The next time you’re reading some alarmist article about Russia being this rising global threat and World War III is just around the corner, I highly suggest you take this story into account. I realize that those not familiar with the post-Soviet Russian military may be skeptical, but in defense of its authenticity I have two arguments. The first is that the site clearly has a Team Russia bias, therefore they would have a motive not to publish such an embarrassing story. The typical Team Russia response to anyone pointing out any social problem in Russia is to find one example of a similar occurrence anywhere in the world and then declare that the problem is the same everywhere, even though it clearly isn’t. The second piece of evidence is that everything in the story jives with other stories I’ve seen from time to time in the Russian press. Photographs of the abuse sometimes appear on Russian social networks and on sites like Lurkmore.to, a Russian site comparable to Encyclopedia Dramatica.
Of course this sexual abuse and sex slavery is piled on top of an already infamous legacy of physical abuse, hazing, ethnic rivalry, and exploitation. Sure, those “Little Green Men” who simultaneously were and were not in the Crimea looked pretty intimidating with their latest Russian military gear, but anyone with a modicum of Russian military knowledge can correctly surmise that this was a case of Russia putting its best foot forward. Behind that facade is an army of poorly paid, often abused conscripts who were unable to bribe their way out of their mandatory service. There is a basic modern military principle that for every combat soldier on the front lines, you have about a minimum of ten support soldiers behind him, without whom he simply cannot fight. The guys maintaining their communications, logistics, etc. would be conscripts serving a term of one year.
Far worse is the fact that in the Russian army, these support soldiers don’t appear to have any combat training. Former support soldiers I’ve talked to describe firing five rounds from an AK-74M, and they were floored when I explained to them that every US soldier, regardless of their MOS, must first qualify with the M16A2, then their personal weapon once out of training, and then re-qualify at least every six months. In addition to this, the recruit back in my day was also familiarized with the operation of the M249 Squad Automatic Weapon, the M203 grenade launcher, the AT4 anti-tank weapon, and the claymore mine. Hand grenade training gets a whole day, which includes throwing two live fragmentation grenades. The number of rounds the recruit expends in the three weeks of basic rifle marksmanship alone may easily top 1,000. One thing we didn’t have when I was in the army, was over a decade of recent, real-world combat experience. Our sergeants and officers were typically veterans of the first Gulf War. Therefore your average US army soldier or Marine has far more relevant and practical combat knowledge than I ever did, even when I was out of training.
Pro-Russian war nerds love to rattle off technical specs of Russian military technology, without having real first-hand experience of how that technology works in the real world as opposed to special demonstrations or promotional videos. They also totally fail to grasp the importance of the human factor, i.e. the person at the controls of that system, largely because they tend to be gelatinous blobs of adipose tissue who never even had a chance at serving in the military. They also tend to forget that the Western media, in the insatiable search for ratings, has a huge incentive to play up the idea of a rising, threatening Russian menace. So to American defense contractors, for that matter. After all, it is a pain in the ass to get the Pentagon to buy conventional military technology when the main targets tend to be a handful of guys with AKs. Russia actually has produced many top-of-the-line weapons, but outside the realm of small arms, all military technology is prone to defect and all weapons, including the venerable Kalashnikov, are useless without a human being to operate them.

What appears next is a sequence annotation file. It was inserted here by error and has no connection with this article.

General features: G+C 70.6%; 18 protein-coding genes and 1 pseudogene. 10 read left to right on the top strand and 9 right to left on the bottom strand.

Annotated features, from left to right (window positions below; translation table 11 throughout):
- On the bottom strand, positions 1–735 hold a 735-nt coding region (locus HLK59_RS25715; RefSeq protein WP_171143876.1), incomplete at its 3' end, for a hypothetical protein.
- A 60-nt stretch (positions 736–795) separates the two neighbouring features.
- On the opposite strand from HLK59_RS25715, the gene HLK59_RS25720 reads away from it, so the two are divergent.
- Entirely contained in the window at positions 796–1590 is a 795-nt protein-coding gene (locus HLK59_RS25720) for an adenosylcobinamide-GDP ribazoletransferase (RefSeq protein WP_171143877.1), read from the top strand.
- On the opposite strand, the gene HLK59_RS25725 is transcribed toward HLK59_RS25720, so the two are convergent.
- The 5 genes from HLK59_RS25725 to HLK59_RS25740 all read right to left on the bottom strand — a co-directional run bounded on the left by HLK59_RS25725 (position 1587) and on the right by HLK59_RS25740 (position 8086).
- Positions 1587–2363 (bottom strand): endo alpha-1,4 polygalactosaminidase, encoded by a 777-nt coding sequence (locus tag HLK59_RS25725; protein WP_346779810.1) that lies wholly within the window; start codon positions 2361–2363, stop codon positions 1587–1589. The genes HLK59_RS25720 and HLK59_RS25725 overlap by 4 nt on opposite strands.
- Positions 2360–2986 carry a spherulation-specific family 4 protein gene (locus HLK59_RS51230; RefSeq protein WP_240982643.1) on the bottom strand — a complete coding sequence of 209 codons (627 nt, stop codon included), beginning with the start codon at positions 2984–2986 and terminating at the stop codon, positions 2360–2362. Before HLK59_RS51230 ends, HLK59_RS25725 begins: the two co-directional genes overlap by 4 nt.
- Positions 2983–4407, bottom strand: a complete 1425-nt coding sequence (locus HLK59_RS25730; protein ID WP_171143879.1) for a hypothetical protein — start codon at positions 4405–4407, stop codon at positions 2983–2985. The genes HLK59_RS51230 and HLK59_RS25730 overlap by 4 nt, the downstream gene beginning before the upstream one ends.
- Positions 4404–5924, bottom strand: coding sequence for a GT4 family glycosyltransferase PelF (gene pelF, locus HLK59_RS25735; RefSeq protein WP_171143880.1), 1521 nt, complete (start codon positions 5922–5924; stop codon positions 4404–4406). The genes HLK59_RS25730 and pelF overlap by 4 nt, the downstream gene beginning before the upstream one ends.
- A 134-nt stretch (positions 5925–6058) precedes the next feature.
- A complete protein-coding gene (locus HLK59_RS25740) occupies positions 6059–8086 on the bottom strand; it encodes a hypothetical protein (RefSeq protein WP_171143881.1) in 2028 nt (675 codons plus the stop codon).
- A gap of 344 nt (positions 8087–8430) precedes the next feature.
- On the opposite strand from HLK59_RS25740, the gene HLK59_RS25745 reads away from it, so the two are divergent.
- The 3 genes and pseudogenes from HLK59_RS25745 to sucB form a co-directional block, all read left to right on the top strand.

So is Russia a threat? No, not really. Russia is basically like a drunken frat boy who starts picking fights at a party. He swings his arms wildly and says things like, “Come on, bro! I’m right here! You don’t even KNOW ME, bro! Let’s go!” Then he attempts to rip his flannel shirt off, but it gets stuck on his wrist and he starts flailing around in a futile attempt to get it off. In the process, he accidentally hits this girl named Georgia, who’s like, “Oh…my…GOD! Who invited this guy?” Then another girl, we’ll call her Ukraine, gets a little too close and his other flailing hand upends her solo cup, spilling beer all over her new blouse. “Who is this douchebag,” she asks to no one in particular. “It’s just Russia,” one of the guests informs her as he hands her a towel. “He does this sometimes.” Meanwhile Russia keeps screaming, “Come on bro! You wanna fight? Let’s DO this! Come on and swing on me! It will hurt you more! I don’t care what anyone thinks! Fuck all y’all!” The crowd parts around him, staring in shock as he stumbles to the door. He then attempts to repeat his challenge on the front lawn, but soon his stomach starts to churn and he ends up on his hands and knees, vomiting violently.
So yeah, Russia is a threat if you’re close and small, but as long as we all maintain our cool and don’t lose touch with reality, World War III won’t happen, especially since no country is going to put its ass on the line to save Russia. All you war nerds can stop fapping now. Thank you.
Relevant video: Russia’s new military doctrine. Very scary!